New Port Commerce Director Bethann Rooney tackles infrastructure, and environmental priorities.

When President Joe Biden and his administration began to confront the ocean transportation supply-chain problems brought on by the COVID-19 pandemic, their central message to ports was that all stakeholders needed to talk to one another if the situation were to improve.

That was a lesson already learned at the Port of New York and New Jersey, where the Council on Port Performance—bringing together representatives of the Port Authority, terminals, truckers, rail operators, shippers, labor unions, and federal agencies—had been in operation for several years and helped maintain relative fluidity as cargo volumes fell and then spiked during the pandemic. The port is now additionally challenged by cargo increases brought about by shifts from West Coast ports—which have required some new approaches.

The council was the brain-child of Bethann Rooney, who in May took the reins of the port commerce department as director, capping a decades-long career at the Port Authority. Rooney started at the Port Authority in 1993, when she worked in marine terminal operations, before heading to property management and leasing. Later, she worked on intermodal transportation solutions, including the development of the ExpressRail system and the cross-harbor barge service, then became the PA’s point person on technology and efficiency. After the terror attacks of September 11, 2001, Rooney was appointed the Port Authority’s head of security, remaining in that position for 14 years until she was appointed the assistant port commerce director, where she concentrated on supply-chain optimization, environmental initiatives, policy, and legislation. As port commerce director, these and much more are now on Rooney’s plate.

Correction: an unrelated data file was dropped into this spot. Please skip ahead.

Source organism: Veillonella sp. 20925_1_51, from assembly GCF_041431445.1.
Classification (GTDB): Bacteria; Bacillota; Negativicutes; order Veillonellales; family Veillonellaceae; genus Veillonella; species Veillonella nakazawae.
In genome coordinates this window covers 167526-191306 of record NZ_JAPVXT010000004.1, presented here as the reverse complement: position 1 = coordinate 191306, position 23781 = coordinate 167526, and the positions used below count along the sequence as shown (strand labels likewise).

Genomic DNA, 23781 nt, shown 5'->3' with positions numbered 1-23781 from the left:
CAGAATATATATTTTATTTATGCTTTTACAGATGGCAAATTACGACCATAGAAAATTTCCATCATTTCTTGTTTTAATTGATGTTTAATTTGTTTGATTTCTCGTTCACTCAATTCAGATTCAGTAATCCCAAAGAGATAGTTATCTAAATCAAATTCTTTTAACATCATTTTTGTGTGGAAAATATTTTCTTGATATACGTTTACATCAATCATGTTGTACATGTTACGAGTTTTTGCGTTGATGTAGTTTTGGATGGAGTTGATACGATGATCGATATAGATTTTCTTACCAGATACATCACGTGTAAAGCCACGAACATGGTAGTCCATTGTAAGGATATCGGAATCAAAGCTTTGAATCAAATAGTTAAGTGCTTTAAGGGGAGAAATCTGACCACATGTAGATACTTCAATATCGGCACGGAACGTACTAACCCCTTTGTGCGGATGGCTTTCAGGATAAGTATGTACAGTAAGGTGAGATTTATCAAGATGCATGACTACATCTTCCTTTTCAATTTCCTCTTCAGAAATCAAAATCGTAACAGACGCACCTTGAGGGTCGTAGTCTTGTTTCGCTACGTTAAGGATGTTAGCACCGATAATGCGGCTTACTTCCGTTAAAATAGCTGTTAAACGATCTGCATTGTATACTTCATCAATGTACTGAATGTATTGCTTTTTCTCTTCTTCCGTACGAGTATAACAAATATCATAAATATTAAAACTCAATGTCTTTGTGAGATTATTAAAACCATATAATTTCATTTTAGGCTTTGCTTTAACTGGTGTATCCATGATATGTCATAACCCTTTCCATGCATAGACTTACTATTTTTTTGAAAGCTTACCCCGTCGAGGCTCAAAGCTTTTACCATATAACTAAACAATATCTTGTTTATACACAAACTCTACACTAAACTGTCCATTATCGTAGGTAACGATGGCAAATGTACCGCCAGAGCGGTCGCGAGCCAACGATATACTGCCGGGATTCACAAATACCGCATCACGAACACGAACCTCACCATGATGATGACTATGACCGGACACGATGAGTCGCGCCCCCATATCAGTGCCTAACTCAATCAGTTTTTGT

Council on Port Performance

Right before the pandemic started, ironically, the Council on Port Performance made the decision to scale back the frequency of its meetings, a decision which it quickly reversed. “When our region became the epicenter of the pandemic, we made a decision to meet on a weekly basis,” said Rooney, “to provide status reports and to understand where the pain points were.”

An early concern was that, as the world shut down, ships would still be calling at the port, causing a backup of cargo in the terminals. “If there wasn’t enough warehouse space, we would then have ships backing up into the anchorage,” said Rooney. “So, the council identified every square inch of space that was available at the time in warehouses and empty storage yards.” That turned out to be over 90 parcels, which were made available to cargo owners who needed the space.

In 2021, the port experienced an unusual 18.5% increase in cargo volumes, over seven times its growth rate in recent years. “We did not have more than three or four ships at anchor at a time and they weren’t staying there for more than a day or a day and a half,” said Rooney. “We were pretty fluid, and I directly attribute that to the coordination, collaboration, communication, and transparency facilitated by the council.” Wait times at the port have since deteriorated, and a glut of empty containers has accumulated, requiring measures that go beyond the council’s purview.